How would you assess the contribution of the countries concerned? Did their willingness to contribute evolve over the years? 

It has been a long road and a difficult one. In the early years, countries like Serbia and Croatia did not even accept the jurisdiction of the tribunal, saying that the tribunal was not competent to deal with the cases. It has also taken a number of years for the tribunal to be granted access to political and military archives, because those allegedly responsible for the crimes were still in power. It was five or six years after the conflict ended that the situation changed. One of the key factors there has been the EU enlargement process. In 2003-2004, the EU set a conditionality clause saying that those countries that wanted to join the European Union had to fully cooperate with ICTY, and at the same time, they had to meet the EU criteria for membership. The Balkan countries had to invest in their national juridical systems. This double exercise—political pressure from outside and the investment in capacity building—paved the way for the present situation, which is characterized by strong partnerships in the region.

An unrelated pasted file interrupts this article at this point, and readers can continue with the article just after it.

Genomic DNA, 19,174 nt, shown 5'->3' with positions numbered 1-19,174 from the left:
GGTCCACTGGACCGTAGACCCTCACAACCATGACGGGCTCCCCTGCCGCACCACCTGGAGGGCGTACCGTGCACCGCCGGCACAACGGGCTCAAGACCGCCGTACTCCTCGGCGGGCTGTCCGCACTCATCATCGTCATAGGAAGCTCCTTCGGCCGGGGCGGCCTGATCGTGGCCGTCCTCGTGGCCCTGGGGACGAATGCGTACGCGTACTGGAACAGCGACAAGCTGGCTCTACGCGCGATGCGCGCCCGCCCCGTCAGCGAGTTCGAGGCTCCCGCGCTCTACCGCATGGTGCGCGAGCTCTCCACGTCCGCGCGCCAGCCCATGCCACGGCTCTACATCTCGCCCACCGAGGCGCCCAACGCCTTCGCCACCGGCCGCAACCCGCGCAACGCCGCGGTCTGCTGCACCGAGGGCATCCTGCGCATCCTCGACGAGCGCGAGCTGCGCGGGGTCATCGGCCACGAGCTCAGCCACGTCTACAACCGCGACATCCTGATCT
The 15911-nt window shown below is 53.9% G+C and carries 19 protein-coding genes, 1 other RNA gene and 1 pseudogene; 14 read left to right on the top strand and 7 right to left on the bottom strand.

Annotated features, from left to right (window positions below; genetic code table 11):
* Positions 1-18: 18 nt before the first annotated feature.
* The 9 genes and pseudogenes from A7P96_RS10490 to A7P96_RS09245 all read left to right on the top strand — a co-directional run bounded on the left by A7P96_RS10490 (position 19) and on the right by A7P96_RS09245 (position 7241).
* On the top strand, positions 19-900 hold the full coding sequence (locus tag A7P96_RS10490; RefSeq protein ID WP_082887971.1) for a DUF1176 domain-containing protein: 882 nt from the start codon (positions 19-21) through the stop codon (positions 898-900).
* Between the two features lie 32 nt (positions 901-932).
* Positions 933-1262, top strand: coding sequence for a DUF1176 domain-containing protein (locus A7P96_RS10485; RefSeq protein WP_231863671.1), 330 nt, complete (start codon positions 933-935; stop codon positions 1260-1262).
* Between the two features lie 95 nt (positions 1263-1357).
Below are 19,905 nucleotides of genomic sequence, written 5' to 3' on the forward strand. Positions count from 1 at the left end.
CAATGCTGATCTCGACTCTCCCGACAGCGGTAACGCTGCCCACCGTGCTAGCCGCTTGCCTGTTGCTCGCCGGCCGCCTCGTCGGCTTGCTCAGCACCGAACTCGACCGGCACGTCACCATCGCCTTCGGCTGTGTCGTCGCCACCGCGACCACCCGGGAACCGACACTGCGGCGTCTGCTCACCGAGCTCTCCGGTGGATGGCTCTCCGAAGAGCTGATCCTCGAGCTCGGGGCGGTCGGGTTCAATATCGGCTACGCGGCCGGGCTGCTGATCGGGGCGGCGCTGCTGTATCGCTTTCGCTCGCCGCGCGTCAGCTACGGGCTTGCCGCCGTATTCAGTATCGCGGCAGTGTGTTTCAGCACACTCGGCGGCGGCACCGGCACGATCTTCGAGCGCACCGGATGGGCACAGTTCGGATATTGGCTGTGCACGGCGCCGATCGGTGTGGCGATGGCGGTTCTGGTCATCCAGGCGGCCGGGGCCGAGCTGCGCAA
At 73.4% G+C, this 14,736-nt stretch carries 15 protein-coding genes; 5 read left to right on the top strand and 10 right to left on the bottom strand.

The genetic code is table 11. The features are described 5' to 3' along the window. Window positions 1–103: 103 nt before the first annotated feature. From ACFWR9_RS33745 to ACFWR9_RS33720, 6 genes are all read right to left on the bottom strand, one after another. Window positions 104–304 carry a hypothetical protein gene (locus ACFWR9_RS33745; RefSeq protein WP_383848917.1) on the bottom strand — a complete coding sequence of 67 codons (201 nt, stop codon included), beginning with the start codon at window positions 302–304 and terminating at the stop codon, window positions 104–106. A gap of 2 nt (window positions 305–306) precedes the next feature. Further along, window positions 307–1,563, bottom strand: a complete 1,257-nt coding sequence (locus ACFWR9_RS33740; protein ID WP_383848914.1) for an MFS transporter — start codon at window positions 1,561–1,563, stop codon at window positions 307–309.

You took office as prosecutor for the ICTY in 2008. You came from a difficult position as the president of the United Nations International Independent Investigation Commission established to investigate the assassination of Rafic Hariri, the former Prime Minister of Lebanon. 2008 wasn’t an easy moment for the ICTY, either. You had to deal with a Tribunal that was on its way to a close with Carla del Ponte’s legacy. What are the greatest difficulties you have met in these five years as Prosecutor?